Why use jars specifically set apart for religious purposes?

That Jesus would use jars set aside for religious purposes suggests that the religious life of the people had become rather staid and stuck in formal ritual. The worship of the Giver of life, had become lifeless. People were trying to do the right things, but often failed to do the right thing.

We see this, for example, in the parable about the Good Samaritan. The priests and the Levites were known for doing all the right things, keeping all the rules about ritual purity. Yet in the parable of the Good Samaritan they didn’t do the right thing. In fact some Bible scholars point out that it was their attempt to do the right thing in keeping ceremonially clean, that caused them to fail to do the right thing, which would have been to help the man left for dead. It was the Good Samaritan, and Samaritans were known for believing and doing the wrong things, who did the right thing. Likewise, while the religious leaders often condemned Jesus for not doing the right thing when he broke Sabbath laws, Jesus pointed out how he was doing the right thing in healing people.

Jesus came to bring something that lifeless religion could not, namely life. So here he is at a party, doing something unexpected, something unpredictable, something life-giving, something that inspired faith in the disciples. Using stone jars set apart for religious purposes was not sacrilegious. Empty formal religion is sacrilegious.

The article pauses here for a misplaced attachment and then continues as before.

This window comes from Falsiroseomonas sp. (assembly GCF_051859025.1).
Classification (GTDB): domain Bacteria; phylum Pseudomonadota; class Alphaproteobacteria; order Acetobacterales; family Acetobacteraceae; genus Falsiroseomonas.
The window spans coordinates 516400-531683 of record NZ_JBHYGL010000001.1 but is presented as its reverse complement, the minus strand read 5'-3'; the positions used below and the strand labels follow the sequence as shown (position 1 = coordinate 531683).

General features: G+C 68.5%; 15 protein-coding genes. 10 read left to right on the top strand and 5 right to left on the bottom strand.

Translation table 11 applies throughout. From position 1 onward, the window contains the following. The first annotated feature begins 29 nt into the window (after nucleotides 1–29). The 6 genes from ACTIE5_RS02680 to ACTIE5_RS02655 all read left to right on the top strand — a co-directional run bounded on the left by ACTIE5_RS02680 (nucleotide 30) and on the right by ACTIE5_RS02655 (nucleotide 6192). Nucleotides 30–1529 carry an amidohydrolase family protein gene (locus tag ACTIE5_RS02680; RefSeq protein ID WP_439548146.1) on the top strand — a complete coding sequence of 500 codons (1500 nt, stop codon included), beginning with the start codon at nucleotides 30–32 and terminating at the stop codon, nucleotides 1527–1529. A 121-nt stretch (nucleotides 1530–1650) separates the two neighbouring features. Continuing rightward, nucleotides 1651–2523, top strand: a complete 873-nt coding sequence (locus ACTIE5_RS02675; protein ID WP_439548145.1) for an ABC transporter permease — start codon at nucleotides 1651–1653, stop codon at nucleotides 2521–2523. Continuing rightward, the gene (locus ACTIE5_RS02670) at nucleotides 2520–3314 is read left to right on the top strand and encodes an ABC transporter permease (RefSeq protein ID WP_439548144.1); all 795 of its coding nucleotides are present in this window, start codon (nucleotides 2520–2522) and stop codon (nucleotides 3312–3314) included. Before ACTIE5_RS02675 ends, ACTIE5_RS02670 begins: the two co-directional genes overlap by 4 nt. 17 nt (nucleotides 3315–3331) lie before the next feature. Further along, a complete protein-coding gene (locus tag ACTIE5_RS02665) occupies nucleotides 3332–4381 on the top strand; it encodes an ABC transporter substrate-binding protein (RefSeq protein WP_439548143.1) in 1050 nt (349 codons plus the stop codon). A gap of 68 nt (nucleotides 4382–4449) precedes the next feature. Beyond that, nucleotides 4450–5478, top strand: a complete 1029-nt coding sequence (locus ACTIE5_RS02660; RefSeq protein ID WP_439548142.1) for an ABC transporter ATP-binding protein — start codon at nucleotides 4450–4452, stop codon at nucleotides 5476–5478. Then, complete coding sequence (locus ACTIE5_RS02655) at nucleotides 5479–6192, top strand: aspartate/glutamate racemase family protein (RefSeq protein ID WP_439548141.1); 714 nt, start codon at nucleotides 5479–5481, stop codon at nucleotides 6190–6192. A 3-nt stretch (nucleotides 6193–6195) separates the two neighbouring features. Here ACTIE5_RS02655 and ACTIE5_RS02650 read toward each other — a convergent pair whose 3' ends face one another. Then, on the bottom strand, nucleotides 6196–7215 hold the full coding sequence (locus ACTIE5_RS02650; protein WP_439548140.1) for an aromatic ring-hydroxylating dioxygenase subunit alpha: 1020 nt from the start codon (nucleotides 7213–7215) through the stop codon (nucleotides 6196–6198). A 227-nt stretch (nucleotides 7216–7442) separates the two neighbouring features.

So what would we Baptists have done had we been in Jesus position?

I’m guessing that at least some of us, instead of turning water into wine, would have gathered up all the wine at the party and turned it into water. We would have missed out on the sign, the signpost to the Kingdom of God, of the life-giving, lively, exciting, joyful nature of the Kingdom of God.

Jesus knew what he was doing. Perhaps we might have done something different, thinking we knew better, but not really knowing what we were doing. Perhaps we still do this. Perhaps there are some things we do as Christians, as Baptists, where we turn wine into water so to speak, where we could instead provide signs of God’s Kingdom.

One example where I think we have been turning wine into water.

During this past week, it became law that conversion therapy is now illegal here in Canada. That is, to put it as simply as possible, it is now illegal to try and help a gay person become straight. Therefore there has been a call for pastors across Canada, and the United States, to preach on sexual morality today.